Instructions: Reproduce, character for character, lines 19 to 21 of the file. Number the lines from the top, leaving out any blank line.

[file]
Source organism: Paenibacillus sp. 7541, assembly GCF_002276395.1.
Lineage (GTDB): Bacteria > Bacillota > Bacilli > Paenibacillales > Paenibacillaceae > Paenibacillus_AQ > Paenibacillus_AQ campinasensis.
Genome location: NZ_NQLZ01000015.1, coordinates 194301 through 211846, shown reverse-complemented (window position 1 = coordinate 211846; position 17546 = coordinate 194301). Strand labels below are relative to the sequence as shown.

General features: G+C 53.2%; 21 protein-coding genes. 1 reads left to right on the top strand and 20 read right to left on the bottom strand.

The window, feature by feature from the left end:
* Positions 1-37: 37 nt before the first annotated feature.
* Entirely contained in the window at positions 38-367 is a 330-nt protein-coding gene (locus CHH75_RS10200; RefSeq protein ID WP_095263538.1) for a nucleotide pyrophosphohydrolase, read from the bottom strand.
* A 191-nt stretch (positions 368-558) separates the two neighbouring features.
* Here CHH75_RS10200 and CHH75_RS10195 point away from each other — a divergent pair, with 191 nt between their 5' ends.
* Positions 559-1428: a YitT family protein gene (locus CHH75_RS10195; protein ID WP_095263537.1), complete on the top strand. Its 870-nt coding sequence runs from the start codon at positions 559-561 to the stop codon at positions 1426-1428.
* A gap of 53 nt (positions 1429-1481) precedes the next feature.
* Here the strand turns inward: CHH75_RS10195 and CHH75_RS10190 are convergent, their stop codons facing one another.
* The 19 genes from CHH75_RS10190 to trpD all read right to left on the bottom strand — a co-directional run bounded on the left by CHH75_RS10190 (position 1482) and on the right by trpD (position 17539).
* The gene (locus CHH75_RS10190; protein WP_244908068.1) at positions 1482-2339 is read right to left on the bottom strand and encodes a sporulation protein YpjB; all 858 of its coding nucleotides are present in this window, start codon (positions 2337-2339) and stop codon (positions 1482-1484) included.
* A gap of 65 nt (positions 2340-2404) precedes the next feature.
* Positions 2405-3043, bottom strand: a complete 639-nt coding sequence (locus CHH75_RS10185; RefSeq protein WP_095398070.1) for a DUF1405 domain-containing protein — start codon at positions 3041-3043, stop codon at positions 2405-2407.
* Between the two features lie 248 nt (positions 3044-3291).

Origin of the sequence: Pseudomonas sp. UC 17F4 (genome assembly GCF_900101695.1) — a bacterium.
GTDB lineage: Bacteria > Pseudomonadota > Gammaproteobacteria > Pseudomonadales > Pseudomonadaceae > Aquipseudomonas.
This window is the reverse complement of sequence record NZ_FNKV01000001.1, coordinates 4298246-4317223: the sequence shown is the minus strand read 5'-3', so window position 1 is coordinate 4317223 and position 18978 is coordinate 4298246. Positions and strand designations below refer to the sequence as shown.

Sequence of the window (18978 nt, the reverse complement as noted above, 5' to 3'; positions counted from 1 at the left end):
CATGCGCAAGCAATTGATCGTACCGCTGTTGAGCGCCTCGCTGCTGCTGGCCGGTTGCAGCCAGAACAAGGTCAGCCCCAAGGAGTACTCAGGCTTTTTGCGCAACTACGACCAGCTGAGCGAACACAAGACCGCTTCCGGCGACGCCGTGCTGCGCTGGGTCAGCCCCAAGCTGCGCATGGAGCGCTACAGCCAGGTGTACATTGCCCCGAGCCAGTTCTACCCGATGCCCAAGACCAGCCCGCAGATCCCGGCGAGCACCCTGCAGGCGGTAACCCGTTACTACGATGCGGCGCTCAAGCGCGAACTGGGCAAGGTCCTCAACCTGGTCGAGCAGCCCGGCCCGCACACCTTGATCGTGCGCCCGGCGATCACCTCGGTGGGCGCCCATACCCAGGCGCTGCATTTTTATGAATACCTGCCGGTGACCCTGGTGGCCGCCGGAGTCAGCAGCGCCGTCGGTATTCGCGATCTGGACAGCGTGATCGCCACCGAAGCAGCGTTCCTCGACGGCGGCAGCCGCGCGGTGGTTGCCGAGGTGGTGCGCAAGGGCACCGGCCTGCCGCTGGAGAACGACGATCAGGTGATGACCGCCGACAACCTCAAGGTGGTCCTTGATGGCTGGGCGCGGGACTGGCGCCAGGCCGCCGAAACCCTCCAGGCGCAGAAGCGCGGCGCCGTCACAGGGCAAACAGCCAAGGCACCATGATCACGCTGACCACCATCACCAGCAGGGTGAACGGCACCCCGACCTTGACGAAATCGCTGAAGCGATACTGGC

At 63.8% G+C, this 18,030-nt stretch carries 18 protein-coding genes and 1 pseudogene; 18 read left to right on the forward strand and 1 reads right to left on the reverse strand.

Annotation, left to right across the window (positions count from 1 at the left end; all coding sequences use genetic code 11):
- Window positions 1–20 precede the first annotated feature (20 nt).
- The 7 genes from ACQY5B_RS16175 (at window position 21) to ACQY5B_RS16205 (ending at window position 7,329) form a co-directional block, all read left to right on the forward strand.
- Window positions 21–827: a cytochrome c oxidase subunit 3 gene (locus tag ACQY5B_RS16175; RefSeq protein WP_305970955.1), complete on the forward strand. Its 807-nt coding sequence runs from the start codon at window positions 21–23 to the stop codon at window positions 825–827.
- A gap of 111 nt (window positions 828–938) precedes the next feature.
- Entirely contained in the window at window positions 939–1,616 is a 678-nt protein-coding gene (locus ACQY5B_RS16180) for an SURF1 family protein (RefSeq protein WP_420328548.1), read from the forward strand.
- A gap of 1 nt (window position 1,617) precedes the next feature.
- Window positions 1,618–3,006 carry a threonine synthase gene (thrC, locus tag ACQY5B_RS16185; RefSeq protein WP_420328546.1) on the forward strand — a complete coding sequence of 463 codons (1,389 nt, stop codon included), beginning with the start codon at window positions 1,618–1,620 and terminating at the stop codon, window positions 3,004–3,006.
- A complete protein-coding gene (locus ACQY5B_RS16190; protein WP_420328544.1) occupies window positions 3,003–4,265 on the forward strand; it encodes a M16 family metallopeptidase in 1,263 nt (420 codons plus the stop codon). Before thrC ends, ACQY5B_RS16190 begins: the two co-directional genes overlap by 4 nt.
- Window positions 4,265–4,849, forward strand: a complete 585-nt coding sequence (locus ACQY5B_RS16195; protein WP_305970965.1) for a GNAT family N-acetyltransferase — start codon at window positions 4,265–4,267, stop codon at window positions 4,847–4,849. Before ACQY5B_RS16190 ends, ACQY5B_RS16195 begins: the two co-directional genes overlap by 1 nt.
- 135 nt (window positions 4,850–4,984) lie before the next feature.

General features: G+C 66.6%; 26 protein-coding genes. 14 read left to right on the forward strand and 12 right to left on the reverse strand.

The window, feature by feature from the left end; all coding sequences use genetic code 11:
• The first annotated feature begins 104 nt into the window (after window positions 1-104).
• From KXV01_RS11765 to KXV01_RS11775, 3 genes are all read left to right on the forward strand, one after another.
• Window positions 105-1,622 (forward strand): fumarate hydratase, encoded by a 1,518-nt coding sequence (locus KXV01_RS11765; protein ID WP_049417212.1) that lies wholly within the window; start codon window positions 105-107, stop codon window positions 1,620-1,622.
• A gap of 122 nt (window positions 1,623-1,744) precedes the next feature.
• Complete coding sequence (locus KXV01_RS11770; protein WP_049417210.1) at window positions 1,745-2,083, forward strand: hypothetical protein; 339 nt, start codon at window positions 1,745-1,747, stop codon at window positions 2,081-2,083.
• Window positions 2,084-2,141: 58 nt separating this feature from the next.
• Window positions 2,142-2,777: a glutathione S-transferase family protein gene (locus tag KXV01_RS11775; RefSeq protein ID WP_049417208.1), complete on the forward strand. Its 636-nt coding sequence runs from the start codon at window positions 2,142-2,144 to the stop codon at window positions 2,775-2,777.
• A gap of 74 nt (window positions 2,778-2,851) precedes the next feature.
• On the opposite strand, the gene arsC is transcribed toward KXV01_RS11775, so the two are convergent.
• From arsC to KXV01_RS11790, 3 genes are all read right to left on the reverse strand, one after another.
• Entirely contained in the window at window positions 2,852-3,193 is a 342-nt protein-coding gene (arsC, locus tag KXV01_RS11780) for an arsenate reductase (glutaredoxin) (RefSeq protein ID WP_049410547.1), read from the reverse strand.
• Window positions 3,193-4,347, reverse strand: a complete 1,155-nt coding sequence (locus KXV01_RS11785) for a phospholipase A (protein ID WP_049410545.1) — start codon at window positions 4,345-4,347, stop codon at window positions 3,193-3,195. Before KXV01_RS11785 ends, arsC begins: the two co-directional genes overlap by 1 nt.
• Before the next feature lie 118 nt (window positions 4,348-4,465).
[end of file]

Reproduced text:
GTDB lineage: Bacteria > Pseudomonadota > Gammaproteobacteria > Pseudomonadales > Pseudomonadaceae > Aquipseudomonas.
This window is the reverse complement of sequence record NZ_FNKV01000001.1, coordinates 4298246-4317223: the sequence shown is the minus strand read 5'-3', so window position 1 is coordinate 4317223 and position 18978 is coordinate 4298246. Positions and strand designations below refer to the sequence as shown.

Sequence of the window (18978 nt, the reverse complement as noted above, 5' to 3'; positions counted from 1 at the left end):